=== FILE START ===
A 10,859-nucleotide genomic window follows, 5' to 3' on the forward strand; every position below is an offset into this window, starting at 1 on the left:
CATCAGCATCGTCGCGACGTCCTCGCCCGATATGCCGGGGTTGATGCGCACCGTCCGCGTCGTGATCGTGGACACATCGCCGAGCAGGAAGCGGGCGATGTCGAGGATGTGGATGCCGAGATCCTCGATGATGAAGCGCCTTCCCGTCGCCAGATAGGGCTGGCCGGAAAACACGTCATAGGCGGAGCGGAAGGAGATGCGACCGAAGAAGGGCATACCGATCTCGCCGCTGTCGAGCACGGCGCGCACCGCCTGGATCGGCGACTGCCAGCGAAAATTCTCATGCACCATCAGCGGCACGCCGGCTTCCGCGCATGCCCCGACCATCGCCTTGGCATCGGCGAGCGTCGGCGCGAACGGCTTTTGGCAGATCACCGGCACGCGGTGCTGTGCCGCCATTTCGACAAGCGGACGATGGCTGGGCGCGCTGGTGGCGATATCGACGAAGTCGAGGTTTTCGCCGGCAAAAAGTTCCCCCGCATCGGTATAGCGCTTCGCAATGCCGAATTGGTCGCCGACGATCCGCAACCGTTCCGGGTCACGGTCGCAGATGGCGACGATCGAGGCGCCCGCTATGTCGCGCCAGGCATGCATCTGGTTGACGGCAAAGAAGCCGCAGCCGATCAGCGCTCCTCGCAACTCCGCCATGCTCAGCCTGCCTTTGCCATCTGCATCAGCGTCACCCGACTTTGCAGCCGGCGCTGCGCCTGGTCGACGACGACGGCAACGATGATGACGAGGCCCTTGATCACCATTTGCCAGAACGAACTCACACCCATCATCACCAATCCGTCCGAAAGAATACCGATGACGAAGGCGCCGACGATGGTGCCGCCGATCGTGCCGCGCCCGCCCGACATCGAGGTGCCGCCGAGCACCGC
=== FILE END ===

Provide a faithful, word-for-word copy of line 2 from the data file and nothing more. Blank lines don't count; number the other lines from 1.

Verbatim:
CATCAGCATCGTCGCGACGTCCTCGCCCGATATGCCGGGGTTGATGCGCACCGTCCGCGTCGTGATCGTGGACACATCGCCGAGCAGGAAGCGGGCGATGTCGAGGATGTGGATGCCGAGATCCTCGATGATGAAGCGCCTTCCCGTCGCCAGATAGGGCTGGCCGGAAAACACGTCATAGGCGGAGCGGAAGGAGATGCGACCGAAGAAGGGCATACCGATCTCGCCGCTGTCGAGCACGGCGCGCACCGCCTGGATCGGCGACTGCCAGCGAAAATTCTCATGCACCATCAGCGGCACGCCGGCTTCCGCGCATGCCCCGACCATCGCCTTGGCATCGGCGAGCGTCGGCGCGAACGGCTTTTGGCAGATCACCGGCACGCGGTGCTGTGCCGCCATTTCGACAAGCGGACGATGGCTGGGCGCGCTGGTGGCGATATCGACGAAGTCGAGGTTTTCGCCGGCAAAAAGTTCCCCCGCATCGGTATAGCGCTTCGCAATGCCGAATTGGTCGCCGACGATCCGCAACCGTTCCGGGTCACGGTCGCAGATGGCGACGATCGAGGCGCCCGCTATGTCGCGCCAGGCATGCATCTGGTTGACGGCAAAGAAGCCGCAGCCGATCAGCGCTCCTCGCAACTCCGCCATGCTCAGCCTGCCTTTGCCATCTGCATCAGCGTCACCCGACTTTGCAGCCGGCGCTGCGCCTGGTCGACGACGACGGCAACGATGATGACGAGGCCCTTGATCACCATTTGCCAGAACGAACTCACACCCATCATCACCAATCCGTCCGAAAGAATACCGATGACGAAGGCGCCGACGATGGTGCCGCCGATCGTGCCGCGCCCGCCCGACATCGAGGTGCCGCCGAGCACCGC